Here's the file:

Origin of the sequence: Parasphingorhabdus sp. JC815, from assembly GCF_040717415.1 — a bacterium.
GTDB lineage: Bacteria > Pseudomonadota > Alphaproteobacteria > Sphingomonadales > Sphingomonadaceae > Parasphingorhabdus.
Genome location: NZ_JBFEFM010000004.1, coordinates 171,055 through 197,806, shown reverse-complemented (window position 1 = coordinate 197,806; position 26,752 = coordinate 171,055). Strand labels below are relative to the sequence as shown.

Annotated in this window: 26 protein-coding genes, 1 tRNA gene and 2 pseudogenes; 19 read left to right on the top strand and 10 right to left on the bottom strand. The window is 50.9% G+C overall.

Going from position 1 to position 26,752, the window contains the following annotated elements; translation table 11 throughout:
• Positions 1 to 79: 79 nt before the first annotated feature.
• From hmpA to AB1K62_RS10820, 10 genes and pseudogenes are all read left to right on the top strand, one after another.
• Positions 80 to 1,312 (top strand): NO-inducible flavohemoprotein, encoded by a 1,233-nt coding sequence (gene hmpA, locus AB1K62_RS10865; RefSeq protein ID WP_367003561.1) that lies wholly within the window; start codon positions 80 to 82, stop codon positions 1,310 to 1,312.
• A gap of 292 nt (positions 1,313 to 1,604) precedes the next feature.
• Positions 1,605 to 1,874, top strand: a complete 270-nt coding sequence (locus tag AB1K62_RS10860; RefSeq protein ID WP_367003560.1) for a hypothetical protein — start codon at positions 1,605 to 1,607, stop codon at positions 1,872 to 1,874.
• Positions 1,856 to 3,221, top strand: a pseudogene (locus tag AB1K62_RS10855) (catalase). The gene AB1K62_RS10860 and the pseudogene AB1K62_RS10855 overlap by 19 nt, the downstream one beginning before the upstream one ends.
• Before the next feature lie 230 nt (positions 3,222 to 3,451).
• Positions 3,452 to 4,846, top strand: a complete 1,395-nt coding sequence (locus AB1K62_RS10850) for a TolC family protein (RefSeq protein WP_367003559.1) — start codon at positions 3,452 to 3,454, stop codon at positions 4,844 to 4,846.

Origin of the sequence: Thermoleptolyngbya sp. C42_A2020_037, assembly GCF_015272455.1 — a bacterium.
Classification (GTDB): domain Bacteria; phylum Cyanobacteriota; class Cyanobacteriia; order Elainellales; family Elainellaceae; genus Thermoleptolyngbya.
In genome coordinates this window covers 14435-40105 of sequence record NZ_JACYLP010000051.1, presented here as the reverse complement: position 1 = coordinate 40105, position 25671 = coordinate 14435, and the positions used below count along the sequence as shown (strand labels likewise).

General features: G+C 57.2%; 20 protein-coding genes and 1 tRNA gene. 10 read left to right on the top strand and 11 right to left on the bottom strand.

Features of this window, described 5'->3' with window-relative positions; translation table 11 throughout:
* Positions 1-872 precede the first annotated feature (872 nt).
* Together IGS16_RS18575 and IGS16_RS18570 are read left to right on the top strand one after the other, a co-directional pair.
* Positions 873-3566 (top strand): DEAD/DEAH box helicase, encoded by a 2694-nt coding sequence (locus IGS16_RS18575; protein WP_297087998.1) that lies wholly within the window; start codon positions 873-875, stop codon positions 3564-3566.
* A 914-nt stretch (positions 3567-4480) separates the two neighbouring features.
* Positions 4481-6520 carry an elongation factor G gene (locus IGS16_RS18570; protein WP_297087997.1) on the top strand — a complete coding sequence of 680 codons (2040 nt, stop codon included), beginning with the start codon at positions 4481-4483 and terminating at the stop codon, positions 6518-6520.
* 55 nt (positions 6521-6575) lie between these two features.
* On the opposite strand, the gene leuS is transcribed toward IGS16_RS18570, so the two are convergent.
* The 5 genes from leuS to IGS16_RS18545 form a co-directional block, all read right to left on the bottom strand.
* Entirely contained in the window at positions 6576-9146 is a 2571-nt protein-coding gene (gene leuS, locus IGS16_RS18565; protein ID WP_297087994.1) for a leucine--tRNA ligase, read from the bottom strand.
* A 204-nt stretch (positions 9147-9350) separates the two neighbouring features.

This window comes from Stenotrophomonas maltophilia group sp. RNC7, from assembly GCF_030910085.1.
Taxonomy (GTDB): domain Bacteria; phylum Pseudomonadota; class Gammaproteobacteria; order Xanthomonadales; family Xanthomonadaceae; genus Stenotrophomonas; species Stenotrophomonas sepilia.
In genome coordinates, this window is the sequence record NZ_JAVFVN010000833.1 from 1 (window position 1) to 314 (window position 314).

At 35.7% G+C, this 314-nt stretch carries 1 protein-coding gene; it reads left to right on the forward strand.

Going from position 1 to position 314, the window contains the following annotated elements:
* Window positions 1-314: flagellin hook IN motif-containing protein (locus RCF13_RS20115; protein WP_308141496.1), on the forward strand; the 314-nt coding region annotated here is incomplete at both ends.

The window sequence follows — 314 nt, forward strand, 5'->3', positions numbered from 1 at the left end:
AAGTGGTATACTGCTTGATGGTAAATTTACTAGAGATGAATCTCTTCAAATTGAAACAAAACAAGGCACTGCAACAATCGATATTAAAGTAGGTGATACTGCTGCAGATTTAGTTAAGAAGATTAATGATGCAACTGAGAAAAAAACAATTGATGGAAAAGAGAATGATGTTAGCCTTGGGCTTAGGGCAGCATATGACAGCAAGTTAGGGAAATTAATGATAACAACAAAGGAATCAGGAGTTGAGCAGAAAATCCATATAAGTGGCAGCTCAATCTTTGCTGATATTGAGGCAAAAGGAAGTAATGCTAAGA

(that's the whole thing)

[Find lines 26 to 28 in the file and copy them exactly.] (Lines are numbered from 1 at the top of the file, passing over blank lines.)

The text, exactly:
* The 5 genes from leuS to IGS16_RS18545 form a co-directional block, all read right to left on the bottom strand.
* Entirely contained in the window at positions 6576-9146 is a 2571-nt protein-coding gene (gene leuS, locus IGS16_RS18565; protein ID WP_297087994.1) for a leucine--tRNA ligase, read from the bottom strand.
* A 204-nt stretch (positions 9147-9350) separates the two neighbouring features.